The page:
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The Constellations

 O constellations of the early night, 
That sparkled brighter as the twilight died, 
And made the darkness glorious! I have seen 
Your rays grow dim upon the horizon's edge, 
And sink behind the mountains.
I have seen The great Orion, with his jewelled belt, That large-limbed warrior of the skies, go down Into the gloom.
Beside him sank a crowd Of shining ones.
I look in vain to find The group of sister-stars, which mothers love To show their wondering babes, the gentle Seven.
Along the desert space mine eyes in vain Seek the resplendent cressets which the Twins Uplifted in their ever-youthful hands.
The streaming tresses of the Egyptian Queen Spangle the heavens no more.
The Virgin trails No more her glittering garments through the blue.
Gone! all are gone! and the forsaken Night, With all her winds, in all her dreary wastes, Sighs that they shine upon her face no more.
No only here and there a little star Looks forth alone.
Ah me! I know them not, Those dim successors of the numberless host That filled the heavenly fields, and flung to earth Their guivering fires.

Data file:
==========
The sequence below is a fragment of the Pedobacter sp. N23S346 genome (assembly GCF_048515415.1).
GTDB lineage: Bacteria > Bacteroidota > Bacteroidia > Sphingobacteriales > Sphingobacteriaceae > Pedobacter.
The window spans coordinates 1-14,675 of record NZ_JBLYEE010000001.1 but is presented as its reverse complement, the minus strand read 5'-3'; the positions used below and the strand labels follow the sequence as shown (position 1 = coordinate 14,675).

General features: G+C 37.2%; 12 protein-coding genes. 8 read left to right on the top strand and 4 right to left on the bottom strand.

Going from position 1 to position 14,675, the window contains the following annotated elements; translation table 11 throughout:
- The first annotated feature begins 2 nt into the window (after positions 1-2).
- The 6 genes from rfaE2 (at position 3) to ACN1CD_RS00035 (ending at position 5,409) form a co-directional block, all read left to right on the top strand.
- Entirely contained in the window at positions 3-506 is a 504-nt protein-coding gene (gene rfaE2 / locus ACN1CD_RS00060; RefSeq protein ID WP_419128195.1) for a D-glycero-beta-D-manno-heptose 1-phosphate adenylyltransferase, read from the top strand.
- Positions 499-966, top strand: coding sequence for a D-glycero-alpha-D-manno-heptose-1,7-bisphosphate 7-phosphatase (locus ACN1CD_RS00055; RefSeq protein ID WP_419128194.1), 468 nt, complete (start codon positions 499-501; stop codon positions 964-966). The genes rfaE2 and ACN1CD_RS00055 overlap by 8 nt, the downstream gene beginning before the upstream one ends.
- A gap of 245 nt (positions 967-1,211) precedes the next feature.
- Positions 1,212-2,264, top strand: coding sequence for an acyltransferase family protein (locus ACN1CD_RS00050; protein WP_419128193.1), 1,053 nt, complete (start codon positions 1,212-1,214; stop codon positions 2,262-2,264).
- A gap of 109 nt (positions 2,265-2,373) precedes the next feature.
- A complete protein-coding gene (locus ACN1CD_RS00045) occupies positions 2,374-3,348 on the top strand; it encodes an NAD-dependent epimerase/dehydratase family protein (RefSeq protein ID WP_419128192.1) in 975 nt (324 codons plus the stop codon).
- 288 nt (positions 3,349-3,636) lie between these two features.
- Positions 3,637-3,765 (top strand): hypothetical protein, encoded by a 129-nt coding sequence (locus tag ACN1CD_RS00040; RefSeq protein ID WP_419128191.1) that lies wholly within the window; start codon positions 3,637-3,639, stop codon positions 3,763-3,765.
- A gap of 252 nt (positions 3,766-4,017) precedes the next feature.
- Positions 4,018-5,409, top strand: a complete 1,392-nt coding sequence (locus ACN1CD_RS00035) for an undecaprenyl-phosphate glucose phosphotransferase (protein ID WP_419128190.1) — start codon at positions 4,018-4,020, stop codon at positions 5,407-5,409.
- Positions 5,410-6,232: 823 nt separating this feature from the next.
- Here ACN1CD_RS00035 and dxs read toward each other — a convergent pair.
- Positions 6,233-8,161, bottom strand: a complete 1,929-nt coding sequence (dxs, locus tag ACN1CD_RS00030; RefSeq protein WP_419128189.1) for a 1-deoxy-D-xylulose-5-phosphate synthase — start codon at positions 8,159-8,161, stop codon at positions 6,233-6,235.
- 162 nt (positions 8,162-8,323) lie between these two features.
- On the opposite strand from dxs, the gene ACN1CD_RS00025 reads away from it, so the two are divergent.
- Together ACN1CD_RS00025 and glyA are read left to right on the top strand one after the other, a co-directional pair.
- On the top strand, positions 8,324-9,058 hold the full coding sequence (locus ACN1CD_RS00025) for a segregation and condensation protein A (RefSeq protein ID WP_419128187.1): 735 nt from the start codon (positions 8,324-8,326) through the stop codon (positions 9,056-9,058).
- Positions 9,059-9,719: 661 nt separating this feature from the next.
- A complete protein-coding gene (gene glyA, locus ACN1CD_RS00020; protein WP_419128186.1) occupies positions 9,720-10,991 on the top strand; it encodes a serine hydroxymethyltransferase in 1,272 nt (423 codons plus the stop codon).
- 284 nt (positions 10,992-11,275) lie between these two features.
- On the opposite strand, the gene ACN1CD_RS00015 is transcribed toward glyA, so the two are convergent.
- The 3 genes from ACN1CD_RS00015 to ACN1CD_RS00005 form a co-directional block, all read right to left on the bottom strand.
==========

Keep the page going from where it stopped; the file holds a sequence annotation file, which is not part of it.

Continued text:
And now the middle watch Betwixt the eve and morn is past, and still The darkness gains upon the sky, and still It closes round my way.
Shall, then, the Night, Grow starless in her later hours? Have these No train of flaming watchers, that shall mark Their coming and farewell? O Sons of Light! Have ye then left me ere the dawn of day To grope along my journey sad and faint? Thus I complained, and from the darkness round A voice replied--was it indeed a voice, Or seeming accents of a waking dream Heard by the inner ear? But thus it said: O Traveller of the Night! thine eyes are dim With watching; and the mists, that chill the vale Down which thy feet are passing, hide from view The ever-burning stars.
It is thy sight That is so dark, and not the heaens.
Thine eyes, Were they but clear, would see a fiery host Above thee; Hercules, with flashing mace, The Lyre with silver cords, the Swan uppoised On gleaming wings, the Dolphin gliding on With glistening scales, and that poetic steed, With beamy mane, whose hoof struck out from earth The fount of Hippocrene, and many more, Fair clustered splendors, with whose rays the Night Shall close her march in glory, ere she yield, To the young Day, the great earth steeped in dew.
So spake the monitor, and I perceived How vain were my repinings, and my thought Went backward to the vanished years and all The good and great who came and passed with them, And knew that ever would the years to come Bring with them, in their course, the good and great, Lights of the world, though, to my clouded sight, Their rays might seem but dim, or reach me not.

Poem by William Cullen Bryant
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